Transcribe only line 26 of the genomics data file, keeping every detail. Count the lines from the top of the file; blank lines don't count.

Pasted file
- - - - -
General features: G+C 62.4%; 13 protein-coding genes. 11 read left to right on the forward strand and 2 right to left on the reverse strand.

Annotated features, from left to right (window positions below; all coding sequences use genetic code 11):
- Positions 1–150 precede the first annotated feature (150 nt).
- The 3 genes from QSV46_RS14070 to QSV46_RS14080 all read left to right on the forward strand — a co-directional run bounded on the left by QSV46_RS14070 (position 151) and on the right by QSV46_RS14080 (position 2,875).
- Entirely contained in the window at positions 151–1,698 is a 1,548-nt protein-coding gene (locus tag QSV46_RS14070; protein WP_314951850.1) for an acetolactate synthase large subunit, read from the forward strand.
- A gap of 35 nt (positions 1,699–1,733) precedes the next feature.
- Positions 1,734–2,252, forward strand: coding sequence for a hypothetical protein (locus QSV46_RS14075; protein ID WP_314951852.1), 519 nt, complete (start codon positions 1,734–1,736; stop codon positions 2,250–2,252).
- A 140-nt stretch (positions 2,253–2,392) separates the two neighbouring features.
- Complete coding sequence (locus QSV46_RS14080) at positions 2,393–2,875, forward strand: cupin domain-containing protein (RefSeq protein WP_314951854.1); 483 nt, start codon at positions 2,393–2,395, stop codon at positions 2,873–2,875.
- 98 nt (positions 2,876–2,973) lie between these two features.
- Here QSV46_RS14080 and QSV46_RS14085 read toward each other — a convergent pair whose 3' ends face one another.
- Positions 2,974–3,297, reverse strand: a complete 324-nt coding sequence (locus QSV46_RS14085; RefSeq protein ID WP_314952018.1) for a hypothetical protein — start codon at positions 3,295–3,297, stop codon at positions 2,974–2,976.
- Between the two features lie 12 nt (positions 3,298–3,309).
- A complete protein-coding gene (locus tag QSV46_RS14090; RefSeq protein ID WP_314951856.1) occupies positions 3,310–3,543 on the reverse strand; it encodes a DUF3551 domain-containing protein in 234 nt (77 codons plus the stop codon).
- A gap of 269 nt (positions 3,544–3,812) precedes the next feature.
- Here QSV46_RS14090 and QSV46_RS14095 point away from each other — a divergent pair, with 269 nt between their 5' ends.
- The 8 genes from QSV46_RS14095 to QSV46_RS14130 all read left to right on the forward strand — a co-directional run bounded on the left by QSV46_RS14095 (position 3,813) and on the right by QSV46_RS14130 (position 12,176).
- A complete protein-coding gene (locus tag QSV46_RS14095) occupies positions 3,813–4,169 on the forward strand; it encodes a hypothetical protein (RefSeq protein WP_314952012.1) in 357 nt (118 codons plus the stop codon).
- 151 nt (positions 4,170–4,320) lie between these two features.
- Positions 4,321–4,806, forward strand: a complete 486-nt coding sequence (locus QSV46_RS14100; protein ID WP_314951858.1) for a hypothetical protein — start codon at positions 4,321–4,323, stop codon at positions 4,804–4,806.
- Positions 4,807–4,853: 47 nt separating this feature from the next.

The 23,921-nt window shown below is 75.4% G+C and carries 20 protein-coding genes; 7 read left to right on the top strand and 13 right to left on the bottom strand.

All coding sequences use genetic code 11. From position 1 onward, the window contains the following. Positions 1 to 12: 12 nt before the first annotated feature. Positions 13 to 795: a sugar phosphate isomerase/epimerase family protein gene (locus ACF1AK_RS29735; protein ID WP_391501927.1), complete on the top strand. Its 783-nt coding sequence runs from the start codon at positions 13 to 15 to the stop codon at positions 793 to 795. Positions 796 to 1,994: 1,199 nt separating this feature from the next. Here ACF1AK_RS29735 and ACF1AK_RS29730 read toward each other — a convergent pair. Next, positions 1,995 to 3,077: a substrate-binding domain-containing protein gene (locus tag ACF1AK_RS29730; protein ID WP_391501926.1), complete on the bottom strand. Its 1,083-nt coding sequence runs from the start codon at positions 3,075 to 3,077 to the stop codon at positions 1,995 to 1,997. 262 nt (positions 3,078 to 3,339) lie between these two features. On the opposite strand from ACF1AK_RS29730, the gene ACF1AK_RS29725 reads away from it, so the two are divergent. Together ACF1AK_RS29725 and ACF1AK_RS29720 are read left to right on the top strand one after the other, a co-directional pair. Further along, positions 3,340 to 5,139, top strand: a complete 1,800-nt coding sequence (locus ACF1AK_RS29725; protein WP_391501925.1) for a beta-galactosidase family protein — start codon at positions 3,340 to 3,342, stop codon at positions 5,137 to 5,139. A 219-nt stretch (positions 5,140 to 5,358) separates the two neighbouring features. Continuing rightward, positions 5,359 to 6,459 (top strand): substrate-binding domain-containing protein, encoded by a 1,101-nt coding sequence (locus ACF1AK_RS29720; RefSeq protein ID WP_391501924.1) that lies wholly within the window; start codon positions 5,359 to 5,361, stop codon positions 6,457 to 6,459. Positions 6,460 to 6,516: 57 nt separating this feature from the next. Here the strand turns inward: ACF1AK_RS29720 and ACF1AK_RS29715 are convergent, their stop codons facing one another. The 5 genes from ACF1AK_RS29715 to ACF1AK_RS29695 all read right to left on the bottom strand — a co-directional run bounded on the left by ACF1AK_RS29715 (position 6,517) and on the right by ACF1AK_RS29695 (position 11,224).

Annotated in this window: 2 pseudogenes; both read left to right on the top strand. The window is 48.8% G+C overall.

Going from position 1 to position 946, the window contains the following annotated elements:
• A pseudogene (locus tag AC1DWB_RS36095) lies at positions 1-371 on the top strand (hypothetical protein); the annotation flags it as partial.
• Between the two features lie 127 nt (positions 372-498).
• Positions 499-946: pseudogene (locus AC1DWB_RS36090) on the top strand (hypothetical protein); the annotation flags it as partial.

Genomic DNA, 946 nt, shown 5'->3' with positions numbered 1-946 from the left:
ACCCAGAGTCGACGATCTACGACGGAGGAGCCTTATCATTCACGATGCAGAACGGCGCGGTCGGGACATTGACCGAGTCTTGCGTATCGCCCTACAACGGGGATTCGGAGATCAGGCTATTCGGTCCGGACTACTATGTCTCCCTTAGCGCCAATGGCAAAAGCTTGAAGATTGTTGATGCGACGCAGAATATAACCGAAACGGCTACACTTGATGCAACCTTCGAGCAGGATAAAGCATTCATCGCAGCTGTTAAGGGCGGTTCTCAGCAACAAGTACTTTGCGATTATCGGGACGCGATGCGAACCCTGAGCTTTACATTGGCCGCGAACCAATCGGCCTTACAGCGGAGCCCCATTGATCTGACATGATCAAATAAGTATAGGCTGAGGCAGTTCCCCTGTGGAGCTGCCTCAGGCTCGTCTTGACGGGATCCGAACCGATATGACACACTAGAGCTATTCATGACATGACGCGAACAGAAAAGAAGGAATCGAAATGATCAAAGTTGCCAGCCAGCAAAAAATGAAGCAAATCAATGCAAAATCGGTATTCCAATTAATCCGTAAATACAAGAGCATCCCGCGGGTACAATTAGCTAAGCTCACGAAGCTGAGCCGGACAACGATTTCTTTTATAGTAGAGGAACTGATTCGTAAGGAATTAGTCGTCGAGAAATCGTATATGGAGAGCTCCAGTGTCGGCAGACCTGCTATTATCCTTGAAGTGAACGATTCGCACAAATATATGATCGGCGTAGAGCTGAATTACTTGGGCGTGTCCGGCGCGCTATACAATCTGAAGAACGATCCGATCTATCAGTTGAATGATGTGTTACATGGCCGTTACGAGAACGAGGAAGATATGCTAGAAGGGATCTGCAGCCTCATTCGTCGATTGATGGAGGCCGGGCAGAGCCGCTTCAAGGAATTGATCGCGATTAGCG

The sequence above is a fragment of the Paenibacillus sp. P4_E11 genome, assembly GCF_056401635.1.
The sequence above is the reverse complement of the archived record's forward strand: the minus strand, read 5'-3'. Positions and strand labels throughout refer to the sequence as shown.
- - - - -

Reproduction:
• A pseudogene (locus tag AC1DWB_RS36095) lies at positions 1-371 on the top strand (hypothetical protein); the annotation flags it as partial.